When You Start Freaking Out
You Don’t Have To Stay That Way
I have struggled with social anxiety for my entire life.
And it’s done some damage to me.
The time that awakened me to my problem was when I went to the store with my cousin. When we were done shopping, she made me go and pay for everything. We weren’t going together.
I got nervous.
My arms started shaking. I felt my vision go a little blurry. My breathing went from normal to quick little breaths.
But the pressure of my cousin not wanting to talk to people (even though there were self-checkouts) got to me. So I forced myself to go through it and paid.
That’s the day I decided to do something about it (at the time I thought it was stage fright; the university psychology dept. taught me otherwise). And I’ve tried a lot of things. Not all of them have worked, but some have. Those are the ones I recommend.
When I went on a voluntary religious experience in a different country, I experienced social anxiety. So my religious leader had me talk to a therapist.
He told me to do a few things. The first and most valuable of them all to me was to breathe.
The specific instructions were to breathe in for eight seconds, hold it for another eight seconds, then let it out for eight more seconds.
And to do that for a while.
One of the reasons why my reactions were so bad was my breathing. It had skyrocketed into crazy breathing. And my brain was struggling for air. Less air means less oxygen. Less oxygen means issues for you. Inability to function normally (i.e. motor skills go downhill). Emotions dictate how you react (e.g. you get mad and suddenly punch a wall; bad idea).
There’s a reason why in old cartoons you see the characters who get mad breathe really quickly (and savagely). Or when people get nervous, they either don’t breathe or take a lot of short breaths. Less oxygen.
Whenever I got that feeling come over me, that I was becoming anxious, I breathed. And it worked. I didn’t feel anxious.
I felt peaceful. Light. Capable.
I have always been a reader. And books have been my happy places. Getting lost in them was like being in a movie instead of watching.
So when the therapist told me to also imagine a scene that’s peaceful and tranquil, I knew I could do it. I knew it would calm me down and put me in a good place.
And I also watched Happy Gilmore.
If you’ve never watched it that’s fine. I’ll give you the brief version. Happy, the MC, was learning how to put. He was not good at it. And it stressed him out. Got into cursing and cussing matches with the golf ball. So his mentor, Chubbs, told him to imagine his happy place. It calmed him right away. And he made his puts (until that one time when his happy place became the bad place, but it didn’t last that way).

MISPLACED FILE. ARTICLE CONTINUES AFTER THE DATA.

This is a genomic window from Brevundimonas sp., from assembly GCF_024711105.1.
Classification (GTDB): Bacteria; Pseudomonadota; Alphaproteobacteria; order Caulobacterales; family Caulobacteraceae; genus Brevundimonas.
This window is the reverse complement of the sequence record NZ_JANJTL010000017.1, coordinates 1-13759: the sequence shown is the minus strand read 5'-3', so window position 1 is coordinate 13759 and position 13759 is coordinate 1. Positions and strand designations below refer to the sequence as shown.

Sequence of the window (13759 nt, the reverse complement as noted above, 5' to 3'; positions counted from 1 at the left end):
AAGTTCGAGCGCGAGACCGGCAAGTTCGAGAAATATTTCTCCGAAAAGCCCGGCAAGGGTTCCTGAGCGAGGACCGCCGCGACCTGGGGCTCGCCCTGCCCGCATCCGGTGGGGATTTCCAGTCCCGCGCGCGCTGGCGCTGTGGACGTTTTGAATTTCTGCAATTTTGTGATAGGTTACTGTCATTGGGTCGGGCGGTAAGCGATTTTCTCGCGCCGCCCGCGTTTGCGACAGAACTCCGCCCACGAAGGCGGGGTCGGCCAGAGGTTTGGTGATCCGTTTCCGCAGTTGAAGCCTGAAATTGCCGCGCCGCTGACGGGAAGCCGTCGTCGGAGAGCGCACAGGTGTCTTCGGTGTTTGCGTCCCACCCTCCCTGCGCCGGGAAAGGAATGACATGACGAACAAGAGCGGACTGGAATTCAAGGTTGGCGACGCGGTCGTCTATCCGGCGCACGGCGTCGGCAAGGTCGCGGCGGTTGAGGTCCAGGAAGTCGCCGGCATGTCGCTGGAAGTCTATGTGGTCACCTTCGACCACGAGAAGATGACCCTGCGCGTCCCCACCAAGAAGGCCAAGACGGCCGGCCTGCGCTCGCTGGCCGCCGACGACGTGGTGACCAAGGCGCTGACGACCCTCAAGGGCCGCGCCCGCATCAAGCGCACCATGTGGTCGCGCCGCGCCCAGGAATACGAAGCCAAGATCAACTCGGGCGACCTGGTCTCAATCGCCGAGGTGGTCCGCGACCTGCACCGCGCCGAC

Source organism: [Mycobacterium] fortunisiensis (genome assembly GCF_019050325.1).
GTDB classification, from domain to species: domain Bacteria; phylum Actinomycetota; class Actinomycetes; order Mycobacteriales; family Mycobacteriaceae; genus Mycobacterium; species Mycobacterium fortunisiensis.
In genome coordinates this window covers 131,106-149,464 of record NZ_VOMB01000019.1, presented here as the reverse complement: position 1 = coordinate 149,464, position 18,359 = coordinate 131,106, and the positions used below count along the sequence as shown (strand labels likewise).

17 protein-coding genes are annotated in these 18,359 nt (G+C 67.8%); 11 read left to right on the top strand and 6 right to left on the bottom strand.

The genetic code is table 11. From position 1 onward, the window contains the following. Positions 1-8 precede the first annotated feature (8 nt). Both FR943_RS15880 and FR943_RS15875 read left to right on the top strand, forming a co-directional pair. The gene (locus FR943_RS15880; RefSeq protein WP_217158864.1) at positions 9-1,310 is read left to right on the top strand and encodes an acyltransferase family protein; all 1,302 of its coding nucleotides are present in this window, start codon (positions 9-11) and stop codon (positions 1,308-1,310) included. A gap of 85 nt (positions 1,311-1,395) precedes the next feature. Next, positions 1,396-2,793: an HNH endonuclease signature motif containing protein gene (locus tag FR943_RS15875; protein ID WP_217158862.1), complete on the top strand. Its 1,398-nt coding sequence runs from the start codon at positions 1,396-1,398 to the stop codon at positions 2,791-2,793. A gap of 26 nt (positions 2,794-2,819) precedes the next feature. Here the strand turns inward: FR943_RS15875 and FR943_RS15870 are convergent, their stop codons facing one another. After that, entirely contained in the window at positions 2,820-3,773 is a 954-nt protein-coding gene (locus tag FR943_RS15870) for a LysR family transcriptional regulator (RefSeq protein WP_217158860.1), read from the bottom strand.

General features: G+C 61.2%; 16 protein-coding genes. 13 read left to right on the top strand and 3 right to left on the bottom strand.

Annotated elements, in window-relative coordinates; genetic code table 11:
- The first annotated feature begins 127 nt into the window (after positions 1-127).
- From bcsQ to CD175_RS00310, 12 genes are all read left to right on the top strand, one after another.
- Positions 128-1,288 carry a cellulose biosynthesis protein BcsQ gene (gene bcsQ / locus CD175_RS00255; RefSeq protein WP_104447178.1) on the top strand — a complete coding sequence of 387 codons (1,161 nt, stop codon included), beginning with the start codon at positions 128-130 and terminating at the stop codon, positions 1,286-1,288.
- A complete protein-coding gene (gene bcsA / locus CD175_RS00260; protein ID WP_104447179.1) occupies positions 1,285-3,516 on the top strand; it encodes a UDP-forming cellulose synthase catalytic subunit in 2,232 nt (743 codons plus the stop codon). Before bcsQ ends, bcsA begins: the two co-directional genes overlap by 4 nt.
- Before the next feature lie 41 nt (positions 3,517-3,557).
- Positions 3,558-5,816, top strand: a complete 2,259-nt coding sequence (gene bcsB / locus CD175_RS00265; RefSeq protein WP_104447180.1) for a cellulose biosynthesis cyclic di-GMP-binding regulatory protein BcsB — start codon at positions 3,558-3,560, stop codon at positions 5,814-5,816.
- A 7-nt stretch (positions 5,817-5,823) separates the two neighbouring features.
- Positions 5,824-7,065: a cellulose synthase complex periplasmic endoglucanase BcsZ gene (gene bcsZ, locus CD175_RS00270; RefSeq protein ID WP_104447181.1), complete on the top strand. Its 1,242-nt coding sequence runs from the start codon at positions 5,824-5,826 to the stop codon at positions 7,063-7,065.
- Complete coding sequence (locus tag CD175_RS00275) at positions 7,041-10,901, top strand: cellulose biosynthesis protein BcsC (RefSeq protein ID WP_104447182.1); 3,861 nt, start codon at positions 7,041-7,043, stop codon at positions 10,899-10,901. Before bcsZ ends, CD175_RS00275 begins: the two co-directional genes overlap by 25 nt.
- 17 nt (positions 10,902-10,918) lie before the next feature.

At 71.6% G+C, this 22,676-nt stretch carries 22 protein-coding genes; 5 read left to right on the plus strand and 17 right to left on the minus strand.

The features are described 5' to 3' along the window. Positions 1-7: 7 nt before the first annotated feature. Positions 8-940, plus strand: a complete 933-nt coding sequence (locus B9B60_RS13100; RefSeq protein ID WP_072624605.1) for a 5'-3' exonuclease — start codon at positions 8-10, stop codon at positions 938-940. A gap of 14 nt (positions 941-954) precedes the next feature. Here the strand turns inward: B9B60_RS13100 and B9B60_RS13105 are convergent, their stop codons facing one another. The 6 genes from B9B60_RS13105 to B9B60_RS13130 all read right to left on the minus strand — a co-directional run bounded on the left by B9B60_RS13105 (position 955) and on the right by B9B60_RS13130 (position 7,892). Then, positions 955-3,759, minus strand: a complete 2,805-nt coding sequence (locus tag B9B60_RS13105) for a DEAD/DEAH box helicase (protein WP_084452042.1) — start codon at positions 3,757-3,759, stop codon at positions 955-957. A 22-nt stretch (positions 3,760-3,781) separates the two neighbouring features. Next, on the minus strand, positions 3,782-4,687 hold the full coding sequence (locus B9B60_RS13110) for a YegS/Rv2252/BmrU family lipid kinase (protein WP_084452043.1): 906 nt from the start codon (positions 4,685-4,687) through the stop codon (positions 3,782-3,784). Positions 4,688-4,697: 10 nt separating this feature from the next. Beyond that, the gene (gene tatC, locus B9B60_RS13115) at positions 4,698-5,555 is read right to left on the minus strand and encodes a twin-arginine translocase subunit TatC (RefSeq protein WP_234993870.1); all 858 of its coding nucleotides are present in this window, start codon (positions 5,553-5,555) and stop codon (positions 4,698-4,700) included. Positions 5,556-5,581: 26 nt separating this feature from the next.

It was easy to imagine a place that was peaceful and tranquil. And I usually do it right after the breathing.
But I don’t use these two techniques all the time. I figured that they don’t work when it comes to every scenario.
When you teach something, it’s hard to have the space to breathe and imagine. Especially if the people, or person, you’re teaching have questions related to your subject but isn’t necessarily what your lesson’s about. Which meant I had to figure out something else that I could do (and have done ever since then).
I over prepare.
Usually, I know what I’m teaching a few weeks prior, so I have ample time to learn as much about the subject as I can.
That’s what I do the first week. Research. Write down thoughts. Underline. Highlight. Remember. But I don’t make plans (I have to review other lessons beforehand, so I can’t give as much energy as I’d like to).
The second week, I tend to write rough ideas of potential lessons. I get them to a point that I like them enough by the end of the week that I stop working on them.
The third week, the week that I’ll present that particular lesson, is when I practice teaching.
First to things I own like plants and socks. Then to people who love me. Followed by friends. Ending on people I know but aren’t learning from me.
Through all these different teachings I get a feel for the lesson and then I’m good.
By the time I have to teach, I feel like a pro. And when those inevitable questions come I’m not “shaking in my boots.” I’m happy to move in that direction, eventually steering the class back to my point. But not always (I support learning and answering good questions).
At this point, I’m not scared. Not scared. Not nervous. Not bound to follow my lesson plan to a tee. I was ready. So I taught. (Note: I wasn’t the only teacher, so I wasn’t required to teach every day which helped).
Oddly enough, this didn’t make me a plotter. Can’t plot to save my life (makes me too anxious). But it works really well for me.
A Better Future
I’m still socially anxious. I am. I know it probably won’t go away until I die. Sad, but true.
But I also know that I don’t have to constantly live in a socially anxious state. None of us do. That’s why I shared how I get out of it.
For now, I’m going to my happy place. Not because I’m nervous. But because I wanna wave my wand around and make some magic. Set off fireworks in the form of a dragon. Pants the pretty boy villain (the therapist never said I only had to use my happy place for social anxiety :D)